God save the Sex Pistols

By Sergio Ariza

The appearance of 'Never mind the bollocks, here's the Sex Pistols' was one of the biggest convulsions that rock has experienced in its 60 year plus history. In the last 40 years, only the appearance of Nirvana (a group that was so influenced by the Pistols that it called its masterwork 'Nevermind'), over a decade later, can compare with it. The Ramones had come before, but it was the Sex Pistols that converted punk into a real threat to the antiquated 'star system' of that time. In any case what remains, almost 40 years after its release, is not so much the scandal and the frontal attack to British conservative society, but rather 12 songs as 12 temples; one of the most perfect rock records that exists, where everything is necessary. It is a kind of greatest hits in every second - from the sound of miitary boots on 'Holidays in the sun' to the raspberry that Johnny Rotten blows at 'E.M.I.' - where everything fits to perfection. So much so that one of the biggest egos in music history, Noel Gallagher, said "I have released over ten records and in my head none is as good as that... and I am quite an arrogant bastard."  

The recording was as chaotic and disconnected as the group's history. In October 1976 the Sex Pistols had recorded the seminal single 'Anarchy in the UK', but afterwards were expulsed from two separate record companies, protaganised the infamous incident on the Bill Grundy Today show that produced the headline 'the filth and the fury', had lost their original bassist (and main composer), Glen Matlock, and had replaced him with Johnny Rotten's friend, Sid Vicious, who did not know how to play - and, as if that was not enough, they were already considered to be the country's number 1 enemy. For the album's recording they contracted the reputed producer Chris Thomas (whose curriculum included the Beatles and Pink Floyd) and this brought them a perfect point of professionalism without losing the abrasiveness of their live performances. If Johnny Rotten's lyrics and his way of (not) singing brought scandal, the great protaganist of the music on the record was Steve Jones. This disciple of Johnny Thunders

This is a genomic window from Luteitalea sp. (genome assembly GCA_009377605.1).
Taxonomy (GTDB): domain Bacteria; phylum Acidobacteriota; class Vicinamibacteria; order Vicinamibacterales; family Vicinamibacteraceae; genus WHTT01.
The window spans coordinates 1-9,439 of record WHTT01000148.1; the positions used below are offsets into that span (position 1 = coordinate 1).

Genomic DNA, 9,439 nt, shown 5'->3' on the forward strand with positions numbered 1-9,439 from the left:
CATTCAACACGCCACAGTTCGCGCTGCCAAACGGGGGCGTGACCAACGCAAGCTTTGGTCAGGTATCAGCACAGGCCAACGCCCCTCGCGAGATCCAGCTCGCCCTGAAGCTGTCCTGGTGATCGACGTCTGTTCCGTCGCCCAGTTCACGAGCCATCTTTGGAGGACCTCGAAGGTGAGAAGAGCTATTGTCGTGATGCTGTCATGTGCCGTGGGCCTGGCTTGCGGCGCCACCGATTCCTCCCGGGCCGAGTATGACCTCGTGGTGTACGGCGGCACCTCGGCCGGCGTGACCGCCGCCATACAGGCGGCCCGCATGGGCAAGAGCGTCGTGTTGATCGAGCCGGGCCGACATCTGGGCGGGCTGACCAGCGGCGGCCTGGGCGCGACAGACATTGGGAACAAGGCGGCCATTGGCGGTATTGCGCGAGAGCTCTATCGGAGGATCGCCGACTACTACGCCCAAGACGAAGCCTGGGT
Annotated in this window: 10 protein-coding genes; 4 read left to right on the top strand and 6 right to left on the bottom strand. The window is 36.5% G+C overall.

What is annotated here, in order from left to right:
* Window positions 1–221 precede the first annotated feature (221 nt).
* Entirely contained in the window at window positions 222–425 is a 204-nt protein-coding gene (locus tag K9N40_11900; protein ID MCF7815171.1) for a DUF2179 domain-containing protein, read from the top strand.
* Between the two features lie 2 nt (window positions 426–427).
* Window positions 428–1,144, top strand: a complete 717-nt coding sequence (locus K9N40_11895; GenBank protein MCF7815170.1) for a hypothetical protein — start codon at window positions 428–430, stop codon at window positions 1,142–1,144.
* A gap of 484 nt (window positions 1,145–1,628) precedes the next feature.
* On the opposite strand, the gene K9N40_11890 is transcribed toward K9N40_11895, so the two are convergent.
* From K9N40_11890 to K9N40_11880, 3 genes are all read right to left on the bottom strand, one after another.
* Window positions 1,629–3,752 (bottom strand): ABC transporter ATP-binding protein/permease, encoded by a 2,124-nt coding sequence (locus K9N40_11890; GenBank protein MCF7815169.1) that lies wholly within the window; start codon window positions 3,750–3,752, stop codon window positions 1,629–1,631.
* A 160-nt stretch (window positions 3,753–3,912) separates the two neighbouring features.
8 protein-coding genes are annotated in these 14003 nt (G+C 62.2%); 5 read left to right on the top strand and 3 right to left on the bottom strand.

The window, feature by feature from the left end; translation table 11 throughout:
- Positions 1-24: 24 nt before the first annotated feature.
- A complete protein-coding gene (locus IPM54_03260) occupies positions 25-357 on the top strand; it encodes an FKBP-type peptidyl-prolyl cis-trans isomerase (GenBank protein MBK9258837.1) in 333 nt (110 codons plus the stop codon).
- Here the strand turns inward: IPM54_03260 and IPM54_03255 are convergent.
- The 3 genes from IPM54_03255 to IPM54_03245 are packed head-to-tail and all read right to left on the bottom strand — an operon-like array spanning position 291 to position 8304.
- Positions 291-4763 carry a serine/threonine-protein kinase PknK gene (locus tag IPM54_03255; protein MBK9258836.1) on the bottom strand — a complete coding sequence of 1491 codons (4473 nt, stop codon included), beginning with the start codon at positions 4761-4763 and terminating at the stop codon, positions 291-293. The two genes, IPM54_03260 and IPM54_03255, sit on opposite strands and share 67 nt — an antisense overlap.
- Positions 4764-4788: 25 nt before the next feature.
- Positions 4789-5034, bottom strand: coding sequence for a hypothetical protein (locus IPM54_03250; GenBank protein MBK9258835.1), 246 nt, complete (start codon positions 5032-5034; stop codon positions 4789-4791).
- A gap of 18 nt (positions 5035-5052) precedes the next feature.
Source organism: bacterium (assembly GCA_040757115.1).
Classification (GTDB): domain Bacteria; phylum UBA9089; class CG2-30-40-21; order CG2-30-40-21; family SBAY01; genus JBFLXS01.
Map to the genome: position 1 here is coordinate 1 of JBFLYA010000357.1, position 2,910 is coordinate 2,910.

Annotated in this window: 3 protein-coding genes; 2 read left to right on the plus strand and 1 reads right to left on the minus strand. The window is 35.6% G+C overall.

and Mick Ronson plays all the lead and rhythm guitar parts on the record (there were many overdubs) besides almost all the tracks' bass parts (Matlock only appears on 'Anarchy in the UK' and Vicious on 'Bodies') with a Fender Precision. But if one thing really stands out, it is Steve Jones ferocity on guitar. He is far from being masterly but gives everything with his mythic Les Paul, a white 1974 Paul Custom (that Ronson was said to have robbed) and a black 1954 Custom, and returns Chuck Berry's energy to rock, with the dirt of Thunders and the speed of Johnny Ramone.
 

 

The Pistols were like a flame that burns out quickly, as after the record's release, almost 40 years ago, the band split up. There are bands that are born to last but the Sex Pistols was not one of them. There role was to be a glorious gob of spit at the fossilisation of rock that led thousands of young people to grab a guitar and express their dissatisfaction to the cry of "do-it-yourself".   

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